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Input should be validated by your application, not by your users!

Using the Symantec Store checkout process today to renew NAV for some of the office computers, I found myself baffled by one of their input requirements. Under the phone number field on the credit card entry screen, appears the phrase "Please enter numbers only." I only noticed this after typing in the phone number with a dash after the first three digits and seeing my entry get truncated because the field was at its character limit:

symantec-store-phone-field.gif

Why on earth can't Symantec, a company who purports to be able to defeat malware attacks and eradicate viruses from your computer, manage to parse a simple dash out of a phone number? This is a prime example of putting work where it doesn't belong-- on the shoulders of the customer. Any web site, whether they are trying to sell products or services or are just trying to get registration and participation, should make it as easy as possible for people to use the site. Parsing dashes from phone numbers and spaces from credit card numbers is so easy, there's absolutely no excuse to make the customer do it for you.

Comments (3)

Applications and websites everywhere are riddled with these kinds of UI blunders. I have a found a few examples myself (http://agileui.blogspot.com/search/label/WorstUIEver) It really just comes down to the fact that developers are trained to write logic and handle errors in code. So, it is very easy for developers to think "I fix my errors, so the users should fix their errors". Obviously this isn't an error to the person entering in the phone number which is where the standoff begins. I have had many discussions with developers where they say things like "that value isn't a valid Date or Number in Java". As long as it is a valid date in "Human" then it really is the responsibility of the software to figure that out.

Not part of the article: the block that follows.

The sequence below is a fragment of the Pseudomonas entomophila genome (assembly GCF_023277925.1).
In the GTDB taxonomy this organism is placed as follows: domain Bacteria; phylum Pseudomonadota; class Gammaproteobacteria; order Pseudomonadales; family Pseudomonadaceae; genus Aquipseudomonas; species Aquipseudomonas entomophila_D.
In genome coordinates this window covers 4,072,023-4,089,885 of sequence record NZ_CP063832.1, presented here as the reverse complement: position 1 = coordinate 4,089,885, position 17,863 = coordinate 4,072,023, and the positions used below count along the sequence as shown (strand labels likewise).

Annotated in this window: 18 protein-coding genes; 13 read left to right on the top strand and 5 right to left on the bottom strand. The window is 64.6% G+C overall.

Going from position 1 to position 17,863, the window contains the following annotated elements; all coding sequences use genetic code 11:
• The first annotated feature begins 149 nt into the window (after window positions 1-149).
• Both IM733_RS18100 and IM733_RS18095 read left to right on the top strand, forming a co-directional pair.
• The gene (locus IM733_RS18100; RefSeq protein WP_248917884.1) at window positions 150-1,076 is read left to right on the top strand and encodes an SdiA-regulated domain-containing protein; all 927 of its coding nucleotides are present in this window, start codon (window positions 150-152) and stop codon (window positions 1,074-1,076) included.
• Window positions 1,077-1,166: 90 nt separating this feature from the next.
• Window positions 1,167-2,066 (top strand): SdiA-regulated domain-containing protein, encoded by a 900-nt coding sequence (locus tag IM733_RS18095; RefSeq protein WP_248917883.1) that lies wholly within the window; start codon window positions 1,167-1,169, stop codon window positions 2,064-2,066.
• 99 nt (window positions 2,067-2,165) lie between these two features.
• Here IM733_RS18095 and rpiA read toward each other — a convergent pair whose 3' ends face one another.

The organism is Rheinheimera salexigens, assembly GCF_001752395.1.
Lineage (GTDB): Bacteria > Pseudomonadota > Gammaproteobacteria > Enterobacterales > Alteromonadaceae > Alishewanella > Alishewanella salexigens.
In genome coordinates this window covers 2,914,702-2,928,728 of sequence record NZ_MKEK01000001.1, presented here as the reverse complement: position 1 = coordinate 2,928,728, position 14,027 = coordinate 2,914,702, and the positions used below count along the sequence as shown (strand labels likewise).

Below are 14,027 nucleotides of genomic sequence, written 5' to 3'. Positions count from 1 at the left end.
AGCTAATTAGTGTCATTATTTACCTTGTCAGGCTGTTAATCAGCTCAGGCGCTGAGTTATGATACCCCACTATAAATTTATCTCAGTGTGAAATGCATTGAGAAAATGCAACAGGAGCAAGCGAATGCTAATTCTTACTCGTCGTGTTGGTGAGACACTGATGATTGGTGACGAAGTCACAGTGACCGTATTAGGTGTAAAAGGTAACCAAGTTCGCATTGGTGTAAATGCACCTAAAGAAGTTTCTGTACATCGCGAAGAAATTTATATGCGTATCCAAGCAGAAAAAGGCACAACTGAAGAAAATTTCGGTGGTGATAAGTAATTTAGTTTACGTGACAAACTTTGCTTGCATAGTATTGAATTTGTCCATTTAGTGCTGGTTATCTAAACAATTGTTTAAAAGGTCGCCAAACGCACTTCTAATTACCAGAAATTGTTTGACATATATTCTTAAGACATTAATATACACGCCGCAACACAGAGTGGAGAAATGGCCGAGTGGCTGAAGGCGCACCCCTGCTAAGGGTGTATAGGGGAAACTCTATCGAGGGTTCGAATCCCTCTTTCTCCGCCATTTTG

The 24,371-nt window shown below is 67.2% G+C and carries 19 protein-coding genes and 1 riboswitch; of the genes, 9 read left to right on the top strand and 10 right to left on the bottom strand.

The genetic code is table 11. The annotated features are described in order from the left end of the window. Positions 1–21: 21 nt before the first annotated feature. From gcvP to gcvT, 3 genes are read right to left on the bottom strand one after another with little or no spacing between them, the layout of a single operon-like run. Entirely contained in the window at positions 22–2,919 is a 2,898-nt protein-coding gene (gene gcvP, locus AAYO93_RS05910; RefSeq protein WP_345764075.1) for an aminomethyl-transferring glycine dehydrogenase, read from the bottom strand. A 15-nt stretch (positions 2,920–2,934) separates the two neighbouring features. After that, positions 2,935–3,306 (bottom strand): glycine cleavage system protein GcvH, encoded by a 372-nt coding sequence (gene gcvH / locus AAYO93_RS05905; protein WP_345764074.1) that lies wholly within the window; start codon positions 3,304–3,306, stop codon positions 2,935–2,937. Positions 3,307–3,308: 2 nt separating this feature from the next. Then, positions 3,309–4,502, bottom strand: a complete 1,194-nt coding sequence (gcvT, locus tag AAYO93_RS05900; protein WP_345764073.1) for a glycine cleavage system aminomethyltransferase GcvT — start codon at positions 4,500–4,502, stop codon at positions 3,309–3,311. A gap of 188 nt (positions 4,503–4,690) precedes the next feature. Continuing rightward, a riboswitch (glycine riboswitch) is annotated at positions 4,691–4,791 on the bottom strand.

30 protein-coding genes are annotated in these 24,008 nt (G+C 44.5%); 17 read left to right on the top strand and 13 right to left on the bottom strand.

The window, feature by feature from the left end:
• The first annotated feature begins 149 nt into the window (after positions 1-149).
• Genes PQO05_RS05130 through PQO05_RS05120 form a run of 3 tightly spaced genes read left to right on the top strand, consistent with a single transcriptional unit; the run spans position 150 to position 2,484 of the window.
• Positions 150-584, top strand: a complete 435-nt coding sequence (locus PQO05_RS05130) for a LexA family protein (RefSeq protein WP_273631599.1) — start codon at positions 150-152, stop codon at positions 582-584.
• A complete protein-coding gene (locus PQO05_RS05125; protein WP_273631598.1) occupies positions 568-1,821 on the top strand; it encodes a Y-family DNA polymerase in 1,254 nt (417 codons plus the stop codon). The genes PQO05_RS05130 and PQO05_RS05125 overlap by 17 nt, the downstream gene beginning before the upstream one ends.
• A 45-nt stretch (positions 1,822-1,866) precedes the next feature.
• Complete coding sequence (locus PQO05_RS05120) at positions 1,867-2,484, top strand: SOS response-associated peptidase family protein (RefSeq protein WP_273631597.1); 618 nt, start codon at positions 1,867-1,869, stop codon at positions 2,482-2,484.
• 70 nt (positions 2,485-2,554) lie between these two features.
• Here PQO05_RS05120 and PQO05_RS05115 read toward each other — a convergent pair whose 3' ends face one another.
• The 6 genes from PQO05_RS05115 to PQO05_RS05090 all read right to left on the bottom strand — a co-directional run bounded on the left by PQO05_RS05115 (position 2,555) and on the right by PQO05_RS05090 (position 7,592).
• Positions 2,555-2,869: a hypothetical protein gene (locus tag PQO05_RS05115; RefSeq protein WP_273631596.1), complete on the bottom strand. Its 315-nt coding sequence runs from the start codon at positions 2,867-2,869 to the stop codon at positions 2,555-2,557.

I try to pose the problem in terms such as "If I told you my phone number was 555-555-1234 or (555) 555-5555, would you be able to figure it out?" The answer of course is always "yes".

We all know that software isn't human but if it can at least try to act like a considerate person would when accepting input, it would go a long way.

@Rob,

"As long as it is a valid date in "Human" then it really is the responsibility of the software to figure that out." Wow. That just hits the nail on the head.

Maybe it's a simple as the dev didn't have enough time to get fancier with his code.